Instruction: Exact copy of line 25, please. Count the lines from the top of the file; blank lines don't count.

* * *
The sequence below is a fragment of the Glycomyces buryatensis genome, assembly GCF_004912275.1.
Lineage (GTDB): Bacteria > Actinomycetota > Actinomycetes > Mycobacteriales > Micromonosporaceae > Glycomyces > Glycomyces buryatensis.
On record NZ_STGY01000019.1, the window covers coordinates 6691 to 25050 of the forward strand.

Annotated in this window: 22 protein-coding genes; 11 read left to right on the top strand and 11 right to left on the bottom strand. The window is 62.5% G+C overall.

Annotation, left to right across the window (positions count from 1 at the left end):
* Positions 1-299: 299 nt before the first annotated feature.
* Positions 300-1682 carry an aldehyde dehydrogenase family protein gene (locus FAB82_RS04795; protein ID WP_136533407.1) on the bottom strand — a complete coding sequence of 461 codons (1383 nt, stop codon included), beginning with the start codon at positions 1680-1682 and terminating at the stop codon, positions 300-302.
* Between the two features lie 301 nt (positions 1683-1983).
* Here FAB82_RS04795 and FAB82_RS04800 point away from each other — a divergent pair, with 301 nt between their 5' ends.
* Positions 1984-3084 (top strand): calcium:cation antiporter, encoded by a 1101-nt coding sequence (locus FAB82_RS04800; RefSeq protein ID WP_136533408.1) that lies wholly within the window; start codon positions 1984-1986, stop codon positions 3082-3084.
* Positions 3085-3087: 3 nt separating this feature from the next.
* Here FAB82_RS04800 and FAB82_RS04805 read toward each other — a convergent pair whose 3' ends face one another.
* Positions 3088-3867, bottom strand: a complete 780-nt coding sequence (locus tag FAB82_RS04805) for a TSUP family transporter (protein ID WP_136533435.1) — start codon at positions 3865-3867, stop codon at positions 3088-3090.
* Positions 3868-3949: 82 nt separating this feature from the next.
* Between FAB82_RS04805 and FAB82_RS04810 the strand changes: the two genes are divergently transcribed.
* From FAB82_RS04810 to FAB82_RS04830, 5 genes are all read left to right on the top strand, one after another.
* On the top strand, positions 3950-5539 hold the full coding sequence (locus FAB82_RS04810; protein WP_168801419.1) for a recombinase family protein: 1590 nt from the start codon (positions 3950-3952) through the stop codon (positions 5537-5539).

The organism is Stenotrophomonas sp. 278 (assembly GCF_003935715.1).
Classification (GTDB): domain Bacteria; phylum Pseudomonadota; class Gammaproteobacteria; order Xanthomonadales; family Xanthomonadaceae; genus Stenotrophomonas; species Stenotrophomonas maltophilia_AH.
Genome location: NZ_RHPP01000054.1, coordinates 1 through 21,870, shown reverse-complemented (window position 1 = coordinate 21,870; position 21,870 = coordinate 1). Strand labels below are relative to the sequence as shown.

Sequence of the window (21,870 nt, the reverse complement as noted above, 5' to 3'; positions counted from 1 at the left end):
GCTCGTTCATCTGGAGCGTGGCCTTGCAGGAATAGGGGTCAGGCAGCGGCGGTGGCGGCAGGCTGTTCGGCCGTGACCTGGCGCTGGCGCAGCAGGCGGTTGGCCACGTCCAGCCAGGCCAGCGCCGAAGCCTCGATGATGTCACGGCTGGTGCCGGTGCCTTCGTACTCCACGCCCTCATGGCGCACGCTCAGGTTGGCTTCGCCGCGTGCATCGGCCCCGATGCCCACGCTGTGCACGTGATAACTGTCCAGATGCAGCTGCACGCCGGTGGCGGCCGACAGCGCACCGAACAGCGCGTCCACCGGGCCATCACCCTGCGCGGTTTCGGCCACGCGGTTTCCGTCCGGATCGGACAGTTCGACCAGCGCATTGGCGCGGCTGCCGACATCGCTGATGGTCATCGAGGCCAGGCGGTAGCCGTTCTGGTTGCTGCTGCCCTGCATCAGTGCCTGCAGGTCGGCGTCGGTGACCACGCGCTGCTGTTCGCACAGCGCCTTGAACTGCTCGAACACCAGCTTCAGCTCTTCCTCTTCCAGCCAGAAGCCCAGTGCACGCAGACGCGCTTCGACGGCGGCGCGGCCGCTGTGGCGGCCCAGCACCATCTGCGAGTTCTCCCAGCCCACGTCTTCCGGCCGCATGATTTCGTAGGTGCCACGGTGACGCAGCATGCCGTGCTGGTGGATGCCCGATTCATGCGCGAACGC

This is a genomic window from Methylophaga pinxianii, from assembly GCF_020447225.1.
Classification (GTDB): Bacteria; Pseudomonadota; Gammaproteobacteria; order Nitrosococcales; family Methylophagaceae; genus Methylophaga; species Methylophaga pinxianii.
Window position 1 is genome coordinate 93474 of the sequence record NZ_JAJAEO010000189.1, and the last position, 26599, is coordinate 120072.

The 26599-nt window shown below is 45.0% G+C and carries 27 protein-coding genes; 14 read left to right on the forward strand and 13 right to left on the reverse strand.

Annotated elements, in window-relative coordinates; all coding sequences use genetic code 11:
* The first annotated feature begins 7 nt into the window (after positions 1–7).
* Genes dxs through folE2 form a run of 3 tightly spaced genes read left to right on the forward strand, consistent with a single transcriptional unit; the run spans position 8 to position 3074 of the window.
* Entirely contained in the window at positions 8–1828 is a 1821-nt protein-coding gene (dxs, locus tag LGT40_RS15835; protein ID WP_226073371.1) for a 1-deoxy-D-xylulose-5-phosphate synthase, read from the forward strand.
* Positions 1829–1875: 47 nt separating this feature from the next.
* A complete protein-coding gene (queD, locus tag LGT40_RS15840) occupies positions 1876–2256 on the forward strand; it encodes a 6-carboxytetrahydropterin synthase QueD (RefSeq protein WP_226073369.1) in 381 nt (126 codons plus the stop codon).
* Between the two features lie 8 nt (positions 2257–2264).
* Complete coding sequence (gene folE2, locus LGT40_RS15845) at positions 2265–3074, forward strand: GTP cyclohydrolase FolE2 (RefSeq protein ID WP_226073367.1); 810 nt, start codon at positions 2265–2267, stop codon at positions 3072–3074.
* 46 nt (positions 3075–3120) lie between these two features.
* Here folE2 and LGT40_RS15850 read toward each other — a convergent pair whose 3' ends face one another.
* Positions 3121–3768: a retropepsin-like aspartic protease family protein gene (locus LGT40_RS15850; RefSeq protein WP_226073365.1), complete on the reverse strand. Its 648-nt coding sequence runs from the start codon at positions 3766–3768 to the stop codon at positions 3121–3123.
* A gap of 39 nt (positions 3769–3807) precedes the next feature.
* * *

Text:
Window position 1 is genome coordinate 93474 of the sequence record NZ_JAJAEO010000189.1, and the last position, 26599, is coordinate 120072.